Seriously, 8k, ultra high dynamic range, 120Hz frame rate, it really does look like a window.

    • Re:Wrong idea (Score:4, Interesting)

      by thegarbz (1787294) on Thursday May 29, 2014 @07:12PM (#47124553)

      All the curved TVs on the market are OLED. They have a jaw-dropping dynamic range.

      So actually aside from the shape of the panel these TVs are exactly what you want.

  • by harvestsun (2948641) on Thursday May 29, 2014 @05:30PM (#47123667)
    Cinema screens are curved because cinema projectors use an anamorphic lens, and the curved screen is necessary to cancel that distortion out.

    TV screens are not being projected on with an anamorphic lens. There is equal spacing between each pixel on a TV. So making a TV screen curved simply ADDS the distortion that curved cinema screens are designed to prevent.

    This is the worst part though:

    The slight curvature also reduces visual geometric distortion. When you watch a perfectly flat TV screen, Soneira explained, the corners of the screen are farther away than the center so they appear smaller. "As a result, the eye doesn't see the screen as a perfect rectangle - it actually sees dual elongated trapezoids, which is keystone geometric distortion," Soneira wrote.

    WHAT? The screen is a rectangle, so our eye sees it as a rectangle, just as it would any other rectangular object! The visual cortex of our brain makes sure of that. How can someone who works with TVs not understand basic concepts of human vision?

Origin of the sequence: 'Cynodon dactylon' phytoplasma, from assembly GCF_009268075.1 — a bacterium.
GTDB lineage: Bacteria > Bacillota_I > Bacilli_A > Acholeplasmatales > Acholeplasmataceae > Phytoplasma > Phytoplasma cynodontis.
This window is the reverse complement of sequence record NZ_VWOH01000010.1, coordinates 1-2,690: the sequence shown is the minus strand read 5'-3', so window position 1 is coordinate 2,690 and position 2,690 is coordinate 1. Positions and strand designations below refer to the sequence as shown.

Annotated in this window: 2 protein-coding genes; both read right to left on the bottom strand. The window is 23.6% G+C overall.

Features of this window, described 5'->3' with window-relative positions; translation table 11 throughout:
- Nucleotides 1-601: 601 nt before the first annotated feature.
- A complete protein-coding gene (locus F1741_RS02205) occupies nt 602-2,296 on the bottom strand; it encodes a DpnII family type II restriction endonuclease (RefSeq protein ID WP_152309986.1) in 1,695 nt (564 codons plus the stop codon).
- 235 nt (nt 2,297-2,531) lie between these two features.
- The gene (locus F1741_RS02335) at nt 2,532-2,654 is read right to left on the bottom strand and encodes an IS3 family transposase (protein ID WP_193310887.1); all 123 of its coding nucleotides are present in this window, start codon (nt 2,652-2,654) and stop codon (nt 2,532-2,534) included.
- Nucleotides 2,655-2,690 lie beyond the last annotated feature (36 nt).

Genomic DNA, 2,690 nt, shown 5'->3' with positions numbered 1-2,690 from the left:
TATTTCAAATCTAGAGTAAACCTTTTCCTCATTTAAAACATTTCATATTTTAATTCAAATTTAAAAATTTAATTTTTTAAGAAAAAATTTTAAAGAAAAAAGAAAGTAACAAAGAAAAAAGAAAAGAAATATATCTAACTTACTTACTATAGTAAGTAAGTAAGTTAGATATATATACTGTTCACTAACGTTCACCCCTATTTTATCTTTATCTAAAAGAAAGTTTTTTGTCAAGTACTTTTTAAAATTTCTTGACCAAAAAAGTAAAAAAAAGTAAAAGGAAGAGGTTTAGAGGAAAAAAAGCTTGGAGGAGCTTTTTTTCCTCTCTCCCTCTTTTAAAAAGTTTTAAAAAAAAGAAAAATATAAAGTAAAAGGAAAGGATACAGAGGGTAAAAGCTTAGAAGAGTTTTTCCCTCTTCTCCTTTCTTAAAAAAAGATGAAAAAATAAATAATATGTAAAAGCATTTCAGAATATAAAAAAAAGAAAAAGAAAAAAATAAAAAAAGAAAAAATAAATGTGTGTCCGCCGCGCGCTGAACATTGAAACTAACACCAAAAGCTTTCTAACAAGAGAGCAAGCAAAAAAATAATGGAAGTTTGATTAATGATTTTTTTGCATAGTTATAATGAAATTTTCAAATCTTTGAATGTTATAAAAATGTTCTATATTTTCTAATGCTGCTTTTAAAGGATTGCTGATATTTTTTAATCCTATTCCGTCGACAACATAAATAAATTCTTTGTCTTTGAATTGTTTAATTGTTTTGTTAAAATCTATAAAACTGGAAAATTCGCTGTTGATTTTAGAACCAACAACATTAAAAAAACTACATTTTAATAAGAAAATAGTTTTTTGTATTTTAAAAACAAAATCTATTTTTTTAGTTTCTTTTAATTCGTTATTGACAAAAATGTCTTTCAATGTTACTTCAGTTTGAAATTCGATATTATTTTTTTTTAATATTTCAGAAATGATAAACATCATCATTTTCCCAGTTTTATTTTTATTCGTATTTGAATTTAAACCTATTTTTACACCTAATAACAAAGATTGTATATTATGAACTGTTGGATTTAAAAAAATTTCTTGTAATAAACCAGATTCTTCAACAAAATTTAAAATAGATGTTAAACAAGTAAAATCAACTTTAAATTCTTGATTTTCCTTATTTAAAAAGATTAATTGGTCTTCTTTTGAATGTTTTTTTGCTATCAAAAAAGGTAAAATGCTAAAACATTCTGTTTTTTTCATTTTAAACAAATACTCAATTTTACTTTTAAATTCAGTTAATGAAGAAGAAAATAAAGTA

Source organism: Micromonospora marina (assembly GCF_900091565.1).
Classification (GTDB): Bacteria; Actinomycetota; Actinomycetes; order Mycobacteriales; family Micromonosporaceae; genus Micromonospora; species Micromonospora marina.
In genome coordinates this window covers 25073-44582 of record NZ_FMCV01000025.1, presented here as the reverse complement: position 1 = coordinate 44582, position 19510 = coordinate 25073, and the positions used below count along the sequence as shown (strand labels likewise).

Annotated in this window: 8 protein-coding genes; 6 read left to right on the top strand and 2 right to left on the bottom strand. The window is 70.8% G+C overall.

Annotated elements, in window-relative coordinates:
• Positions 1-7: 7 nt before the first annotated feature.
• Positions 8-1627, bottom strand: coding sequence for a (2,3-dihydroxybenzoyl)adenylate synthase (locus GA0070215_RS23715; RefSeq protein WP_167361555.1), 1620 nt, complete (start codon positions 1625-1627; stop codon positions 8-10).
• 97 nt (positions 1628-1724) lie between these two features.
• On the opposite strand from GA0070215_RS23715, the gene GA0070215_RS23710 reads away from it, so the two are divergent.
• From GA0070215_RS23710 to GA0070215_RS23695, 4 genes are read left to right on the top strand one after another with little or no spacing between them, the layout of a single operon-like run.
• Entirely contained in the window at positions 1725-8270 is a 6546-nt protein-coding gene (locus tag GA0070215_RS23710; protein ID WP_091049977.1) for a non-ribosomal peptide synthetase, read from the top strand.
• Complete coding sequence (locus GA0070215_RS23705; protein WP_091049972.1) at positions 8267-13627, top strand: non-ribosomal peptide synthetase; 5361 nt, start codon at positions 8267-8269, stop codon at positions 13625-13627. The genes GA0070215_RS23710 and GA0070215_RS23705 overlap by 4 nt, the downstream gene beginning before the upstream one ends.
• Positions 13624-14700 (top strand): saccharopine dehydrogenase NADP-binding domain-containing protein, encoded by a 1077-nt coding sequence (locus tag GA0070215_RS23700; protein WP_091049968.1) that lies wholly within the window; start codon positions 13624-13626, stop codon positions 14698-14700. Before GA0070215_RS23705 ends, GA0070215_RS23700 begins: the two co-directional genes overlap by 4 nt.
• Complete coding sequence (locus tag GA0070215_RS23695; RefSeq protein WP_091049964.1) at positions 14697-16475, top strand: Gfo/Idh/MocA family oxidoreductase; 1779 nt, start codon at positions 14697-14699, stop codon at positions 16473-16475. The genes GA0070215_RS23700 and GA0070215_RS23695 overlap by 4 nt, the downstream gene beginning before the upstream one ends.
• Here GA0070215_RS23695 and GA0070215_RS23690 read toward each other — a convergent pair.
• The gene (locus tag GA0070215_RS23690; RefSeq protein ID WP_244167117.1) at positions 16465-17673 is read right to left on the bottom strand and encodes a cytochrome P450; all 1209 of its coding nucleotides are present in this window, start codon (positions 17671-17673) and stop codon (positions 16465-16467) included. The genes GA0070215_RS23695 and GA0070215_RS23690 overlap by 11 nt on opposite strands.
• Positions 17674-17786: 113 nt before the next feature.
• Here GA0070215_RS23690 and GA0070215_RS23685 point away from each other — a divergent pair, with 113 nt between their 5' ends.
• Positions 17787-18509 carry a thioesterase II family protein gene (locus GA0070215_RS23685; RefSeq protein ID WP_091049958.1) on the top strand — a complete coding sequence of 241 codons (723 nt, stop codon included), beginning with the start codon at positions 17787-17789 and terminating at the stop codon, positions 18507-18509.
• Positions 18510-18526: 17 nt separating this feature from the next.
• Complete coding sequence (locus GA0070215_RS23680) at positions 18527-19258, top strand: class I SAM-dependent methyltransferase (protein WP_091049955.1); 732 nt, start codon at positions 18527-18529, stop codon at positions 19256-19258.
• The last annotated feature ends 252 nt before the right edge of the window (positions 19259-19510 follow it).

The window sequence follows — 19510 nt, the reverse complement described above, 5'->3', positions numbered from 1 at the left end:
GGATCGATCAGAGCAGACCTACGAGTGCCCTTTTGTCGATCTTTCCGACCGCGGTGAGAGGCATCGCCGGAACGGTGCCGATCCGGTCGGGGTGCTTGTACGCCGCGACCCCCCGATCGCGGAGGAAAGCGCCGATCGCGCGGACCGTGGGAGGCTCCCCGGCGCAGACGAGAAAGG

• And I have no idea where he gets "dual elongated trapezoids". I assume he's TRYING to describe what a rectangle would look like in a fisheye lens (which, again, is not how humans see things), but that shape would have curved edges. "dual trapezoids" is a very poor (and irrelevant) approximation.
      • by pla (258480)
        I assume he's TRYING to describe what a rectangle would look like in a fisheye lens

        He meant to describe angular foreshortening, which really does count as a problem when using a large (over 30ish inches) screen as a monitor, two feet away from it. Yes, our brains can "correct" the image and overall, it still looks like a rectangle; but at the same time, any content shown on the far sides of the panel look noticeably squished.

        When using it as a TV from 10+ feet away, however, it makes very little diffe
    • by geekoid (135745)

      You're in the wrong here. Form your eyes perspective it is NOT a rectangle. The center is farther away.